How To: Not Suffer or Die At A Weekender or Milsim

As a paying customer of an Airsoft event company there is a degree of freedom (for good or bad) you just don’t have if you’re in the military, that puts the onus on each person to work out how best to look after themselves.

Whilst issued gear in the armed forces is often replaced by lighter and more “Ally” private purchases with items such as mountaineering thermals and a jet boil being quite common, the issued kit will for the most part do the job and offer a spartan yet adequate level of usability or comfort.

The average soldier will be also given training and instruction in the most basics of tasks such as how to take a dump, how to wash their balls and how to get in and out of a sleeping bag. This knowledge is important and with information being so readily available on the internet there really isn’t any excuse for even the most sheltered of people to get some legit knowledge before heading out.

With airsofters there is no average in terms of ability, airsofters come from all backgrounds and all abilities. From former and current serving armed forces to admin and retail staff, we come from all walks of life, differing abilities and different knowledge levels on how to look after yourself. I’ve seen everything from the over-prepared (No such thing in reality) to the extremely underprepared player rock up to a weekender, Its actually something that triggers me a little and if I ran an events company I’d probably send the unprepared off to a premier inn, or worse… The Castle Hotel

First and foremost you have a duty of care to yourself and others in your presence, if you can’t afford suitable outdoor clothing and equipment then at the risk of me annoying people, I’d suggest you shouldn’t spend £100 on a weekend game ticket.

So let’s look at knowledge first, what do you need to know and what are the most common questions people have?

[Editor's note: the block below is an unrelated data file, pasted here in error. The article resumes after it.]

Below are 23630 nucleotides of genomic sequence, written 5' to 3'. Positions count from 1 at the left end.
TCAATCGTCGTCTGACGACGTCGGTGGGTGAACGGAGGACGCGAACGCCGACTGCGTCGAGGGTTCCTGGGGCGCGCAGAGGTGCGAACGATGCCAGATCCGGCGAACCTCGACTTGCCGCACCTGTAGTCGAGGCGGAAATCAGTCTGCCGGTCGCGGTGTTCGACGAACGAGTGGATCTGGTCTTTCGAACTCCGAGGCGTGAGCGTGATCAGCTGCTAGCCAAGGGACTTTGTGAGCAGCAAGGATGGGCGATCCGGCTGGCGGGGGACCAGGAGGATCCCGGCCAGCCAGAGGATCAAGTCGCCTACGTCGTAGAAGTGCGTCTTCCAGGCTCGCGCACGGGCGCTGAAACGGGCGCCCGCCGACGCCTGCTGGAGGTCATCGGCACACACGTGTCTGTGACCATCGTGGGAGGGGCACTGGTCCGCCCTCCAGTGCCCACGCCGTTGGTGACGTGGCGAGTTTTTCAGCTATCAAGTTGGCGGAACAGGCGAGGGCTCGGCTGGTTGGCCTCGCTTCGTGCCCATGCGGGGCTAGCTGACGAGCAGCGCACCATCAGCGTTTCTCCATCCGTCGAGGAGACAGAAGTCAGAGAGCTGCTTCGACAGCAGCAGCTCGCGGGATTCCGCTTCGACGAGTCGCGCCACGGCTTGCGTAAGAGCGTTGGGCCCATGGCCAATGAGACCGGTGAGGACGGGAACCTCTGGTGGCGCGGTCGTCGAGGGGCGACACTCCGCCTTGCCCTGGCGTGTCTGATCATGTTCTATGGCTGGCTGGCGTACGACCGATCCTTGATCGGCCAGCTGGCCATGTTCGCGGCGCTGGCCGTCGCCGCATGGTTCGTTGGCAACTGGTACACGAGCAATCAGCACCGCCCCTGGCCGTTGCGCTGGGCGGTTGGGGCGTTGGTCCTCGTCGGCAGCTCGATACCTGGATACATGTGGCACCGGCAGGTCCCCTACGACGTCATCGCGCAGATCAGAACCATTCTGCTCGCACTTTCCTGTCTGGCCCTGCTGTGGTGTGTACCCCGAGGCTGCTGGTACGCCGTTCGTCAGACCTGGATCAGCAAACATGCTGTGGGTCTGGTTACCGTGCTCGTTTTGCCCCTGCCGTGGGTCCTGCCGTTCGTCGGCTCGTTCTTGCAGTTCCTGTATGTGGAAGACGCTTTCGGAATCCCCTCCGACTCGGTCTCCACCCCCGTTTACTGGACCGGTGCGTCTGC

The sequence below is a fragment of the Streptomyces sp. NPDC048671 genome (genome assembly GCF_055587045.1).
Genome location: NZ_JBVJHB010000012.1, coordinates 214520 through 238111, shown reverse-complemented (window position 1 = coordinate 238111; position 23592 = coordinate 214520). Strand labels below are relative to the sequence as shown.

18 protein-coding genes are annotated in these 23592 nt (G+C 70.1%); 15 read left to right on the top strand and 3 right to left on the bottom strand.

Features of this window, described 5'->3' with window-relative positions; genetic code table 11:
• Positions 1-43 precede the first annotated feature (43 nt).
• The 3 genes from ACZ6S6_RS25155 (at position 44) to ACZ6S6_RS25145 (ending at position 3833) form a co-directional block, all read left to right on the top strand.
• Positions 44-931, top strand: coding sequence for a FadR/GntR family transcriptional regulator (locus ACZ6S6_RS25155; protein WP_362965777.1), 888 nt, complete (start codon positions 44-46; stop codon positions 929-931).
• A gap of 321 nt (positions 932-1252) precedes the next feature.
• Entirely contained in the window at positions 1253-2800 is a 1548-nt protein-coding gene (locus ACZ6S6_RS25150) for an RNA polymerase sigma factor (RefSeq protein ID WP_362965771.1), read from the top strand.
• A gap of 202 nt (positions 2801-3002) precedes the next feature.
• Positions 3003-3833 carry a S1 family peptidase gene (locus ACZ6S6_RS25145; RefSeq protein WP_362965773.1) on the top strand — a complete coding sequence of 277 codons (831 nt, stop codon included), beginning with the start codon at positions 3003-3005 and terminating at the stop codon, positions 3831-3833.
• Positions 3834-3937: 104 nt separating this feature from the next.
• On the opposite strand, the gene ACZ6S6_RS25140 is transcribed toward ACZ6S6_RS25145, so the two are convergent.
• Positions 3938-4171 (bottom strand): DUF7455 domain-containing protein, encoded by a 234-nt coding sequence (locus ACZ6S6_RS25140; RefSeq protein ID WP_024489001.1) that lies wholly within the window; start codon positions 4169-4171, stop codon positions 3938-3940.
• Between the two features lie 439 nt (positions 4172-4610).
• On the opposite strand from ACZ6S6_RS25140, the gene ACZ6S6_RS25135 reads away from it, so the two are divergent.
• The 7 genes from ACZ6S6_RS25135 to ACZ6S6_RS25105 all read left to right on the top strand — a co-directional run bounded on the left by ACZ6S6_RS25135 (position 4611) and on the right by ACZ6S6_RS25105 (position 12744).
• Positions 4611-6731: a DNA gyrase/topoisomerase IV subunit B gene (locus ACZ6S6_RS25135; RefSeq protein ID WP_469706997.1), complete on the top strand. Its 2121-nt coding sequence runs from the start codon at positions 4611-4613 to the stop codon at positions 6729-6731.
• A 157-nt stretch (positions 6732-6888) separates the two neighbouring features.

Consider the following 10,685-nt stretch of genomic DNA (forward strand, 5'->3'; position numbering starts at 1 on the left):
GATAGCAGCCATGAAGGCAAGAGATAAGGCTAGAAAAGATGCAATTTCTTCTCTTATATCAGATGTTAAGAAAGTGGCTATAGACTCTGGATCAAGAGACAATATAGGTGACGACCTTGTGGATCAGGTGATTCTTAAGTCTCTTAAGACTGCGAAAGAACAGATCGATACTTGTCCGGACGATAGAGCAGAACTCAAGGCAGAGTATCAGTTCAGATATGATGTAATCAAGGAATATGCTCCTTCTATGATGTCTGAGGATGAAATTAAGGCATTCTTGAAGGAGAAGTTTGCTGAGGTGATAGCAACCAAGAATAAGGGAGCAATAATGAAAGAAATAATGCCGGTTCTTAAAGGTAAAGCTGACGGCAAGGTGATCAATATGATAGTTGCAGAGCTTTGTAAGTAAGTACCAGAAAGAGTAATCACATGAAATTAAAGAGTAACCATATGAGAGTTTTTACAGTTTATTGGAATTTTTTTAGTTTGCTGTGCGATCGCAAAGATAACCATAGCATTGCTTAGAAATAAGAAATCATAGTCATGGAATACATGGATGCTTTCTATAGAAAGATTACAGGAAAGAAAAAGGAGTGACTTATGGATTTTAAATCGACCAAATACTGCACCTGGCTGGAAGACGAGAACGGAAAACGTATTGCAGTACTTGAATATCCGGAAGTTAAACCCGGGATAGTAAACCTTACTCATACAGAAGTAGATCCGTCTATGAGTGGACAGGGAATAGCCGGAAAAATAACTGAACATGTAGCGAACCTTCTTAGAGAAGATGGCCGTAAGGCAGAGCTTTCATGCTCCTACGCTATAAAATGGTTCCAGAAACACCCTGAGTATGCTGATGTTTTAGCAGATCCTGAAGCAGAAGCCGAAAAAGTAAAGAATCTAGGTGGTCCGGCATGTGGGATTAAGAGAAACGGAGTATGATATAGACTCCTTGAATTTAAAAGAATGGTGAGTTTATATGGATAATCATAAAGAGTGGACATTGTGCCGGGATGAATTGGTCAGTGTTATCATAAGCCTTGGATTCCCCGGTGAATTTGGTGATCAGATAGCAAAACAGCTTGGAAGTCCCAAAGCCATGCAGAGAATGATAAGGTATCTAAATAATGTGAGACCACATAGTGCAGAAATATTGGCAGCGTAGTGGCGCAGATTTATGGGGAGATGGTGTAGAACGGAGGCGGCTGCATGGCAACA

Q, What environment am I staying in?

A, The site operator should be able to answer this, sometimes they keep it tight lipped or sometimes the exact arrangements won’t be immediately available to them… Certainly with MOD sites it’s never guaranteed to have a weathertight accom for players. Check with the organisers, others who have played at the site before should be able to provide an answer as well.

Q, What will the weather be like?

A, Check with the met office, also understand the terrain… rural locations in the hills are more likely to attract adverse weather, barren hillsides will be colder than sheltered woodland and coastal locations can often be windier than those inland. Take a set of dry set of clothes to change into anyway, you’ll thank me later.

Q, What are the toilet facilities?

A, Toilets… Unless you have the ability to hold a giant shit in for 36 hours then you’ll need to know the toilet arrangements. Take your own bog roll, antibac and wet wipes, prepare your mind for a toilet line something out of trainspotting and for god sake don’t let your dick touch the seat. (the below pic is not me, I cannot stress that enough!😂).

Q, Will there be Food and Water available?

A, never assume there’s food or water on site, it doesn’t matter how big or well know. The site or operator is, sometimes the biggest sites have the least facilities. Pack enough food for 5 small snack meals a day plus 3/4 litres of water per day plus an extra 2 litres… a two day game you’ll want 8/10 litres total.

Q, Can I use (insert gun, pyro, camo) at this game?

A, Don’t be a bell end, you should have the answers to any critical questions before booking onto a game. Finding out that a game doesn’t allow high caps when that’s all you own and you’ve already turned up on site is how people get reputations as idiots. It puts the organiser into a position where they either have to turn you away or change the game purely for one guy’s inability to ask a question or read the rules beforehand.